In Sister Dora, surely we have the highest type of the Christian life, the inner and hidden 399life of the soul, the life that is hid with Christ in God, combined with that outer life devoted to the doing of good to suffering and needy humanity. In the cloistered nun we see only the first, and that tends to become self-centred and morbid; it is redeemed from this vice by an active life of self-sacrifice.
I cannot do better than, in conclusion, quote from the last letter ever penned by Sister Dora:—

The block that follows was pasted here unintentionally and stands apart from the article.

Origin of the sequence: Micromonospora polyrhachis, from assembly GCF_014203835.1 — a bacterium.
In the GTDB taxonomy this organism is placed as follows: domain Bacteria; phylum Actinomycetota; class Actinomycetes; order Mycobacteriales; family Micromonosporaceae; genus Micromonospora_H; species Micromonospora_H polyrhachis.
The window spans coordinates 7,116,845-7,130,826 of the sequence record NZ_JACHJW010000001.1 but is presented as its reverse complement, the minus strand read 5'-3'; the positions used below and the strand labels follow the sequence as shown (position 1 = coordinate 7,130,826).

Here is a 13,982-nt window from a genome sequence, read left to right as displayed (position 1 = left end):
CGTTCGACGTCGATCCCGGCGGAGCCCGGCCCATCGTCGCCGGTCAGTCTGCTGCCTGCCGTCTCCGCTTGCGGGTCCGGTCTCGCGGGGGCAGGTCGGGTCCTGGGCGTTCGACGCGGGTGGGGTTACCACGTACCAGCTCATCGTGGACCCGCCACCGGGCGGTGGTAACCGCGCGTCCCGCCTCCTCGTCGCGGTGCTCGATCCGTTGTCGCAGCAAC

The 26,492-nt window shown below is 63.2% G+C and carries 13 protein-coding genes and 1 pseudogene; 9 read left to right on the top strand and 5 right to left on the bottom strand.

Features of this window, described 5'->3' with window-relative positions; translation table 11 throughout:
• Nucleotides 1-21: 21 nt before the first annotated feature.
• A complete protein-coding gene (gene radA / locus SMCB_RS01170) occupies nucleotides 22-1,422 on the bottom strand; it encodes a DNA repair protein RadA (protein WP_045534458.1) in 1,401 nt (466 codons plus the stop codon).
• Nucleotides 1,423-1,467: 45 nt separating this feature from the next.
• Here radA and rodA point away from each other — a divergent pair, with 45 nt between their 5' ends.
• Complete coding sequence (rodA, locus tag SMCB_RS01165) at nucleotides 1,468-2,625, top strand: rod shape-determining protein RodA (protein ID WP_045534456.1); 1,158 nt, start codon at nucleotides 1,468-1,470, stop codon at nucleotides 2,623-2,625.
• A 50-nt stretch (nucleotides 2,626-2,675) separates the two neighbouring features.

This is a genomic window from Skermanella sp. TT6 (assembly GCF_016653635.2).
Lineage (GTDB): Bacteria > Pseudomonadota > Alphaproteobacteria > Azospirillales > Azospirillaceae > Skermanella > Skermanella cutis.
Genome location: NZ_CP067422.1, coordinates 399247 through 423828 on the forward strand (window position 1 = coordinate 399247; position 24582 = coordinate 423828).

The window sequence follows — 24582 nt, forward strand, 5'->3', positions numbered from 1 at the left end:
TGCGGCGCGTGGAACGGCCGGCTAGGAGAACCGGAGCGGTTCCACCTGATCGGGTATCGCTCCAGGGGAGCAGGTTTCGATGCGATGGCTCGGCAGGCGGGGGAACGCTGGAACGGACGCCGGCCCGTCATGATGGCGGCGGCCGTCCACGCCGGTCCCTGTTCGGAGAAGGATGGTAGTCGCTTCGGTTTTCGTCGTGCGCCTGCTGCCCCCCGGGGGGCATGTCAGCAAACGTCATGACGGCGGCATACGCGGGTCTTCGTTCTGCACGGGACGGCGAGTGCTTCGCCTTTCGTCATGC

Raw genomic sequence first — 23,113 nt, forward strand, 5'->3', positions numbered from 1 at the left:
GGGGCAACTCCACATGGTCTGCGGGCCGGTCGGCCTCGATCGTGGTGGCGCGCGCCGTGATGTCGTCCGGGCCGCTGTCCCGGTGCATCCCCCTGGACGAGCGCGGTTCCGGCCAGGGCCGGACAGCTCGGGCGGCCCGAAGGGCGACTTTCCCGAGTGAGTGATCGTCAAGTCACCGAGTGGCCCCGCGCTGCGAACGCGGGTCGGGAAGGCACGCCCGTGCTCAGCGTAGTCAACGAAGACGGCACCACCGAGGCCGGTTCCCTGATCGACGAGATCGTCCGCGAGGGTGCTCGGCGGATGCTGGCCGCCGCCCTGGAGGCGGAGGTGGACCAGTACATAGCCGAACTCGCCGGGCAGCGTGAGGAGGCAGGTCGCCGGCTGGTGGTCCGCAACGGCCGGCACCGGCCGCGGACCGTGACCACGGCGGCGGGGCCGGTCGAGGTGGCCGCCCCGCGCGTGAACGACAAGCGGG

“It is 2.30 a.m., and I cannot sleep, so I am going to write to you. I was anything but ‘forbearing,’ dear; I was overbearing, and I am truly sorry for it now. I look back on my life, and see ‘nothing but leaves.’ Oh, my darling, let me speak to you from my deathbed, and say, Watch in all you do that you have a single aim—God’s honour and glory. ‘I came not to work My own work, but the works of Him that sent Me.’ Look upon working as a privilege. Do not look upon nursing in the way they do so much now-a-days, as an art or science, but as work done for Christ. As you touch each patient, think it is Christ Himself, and then virtue will come out 400of the touch to yourself. I have felt that myself, when I have had a particularly loathsome patient. Be full of the Glad Tidings, and you will tell others. You cannot give what you have not got.”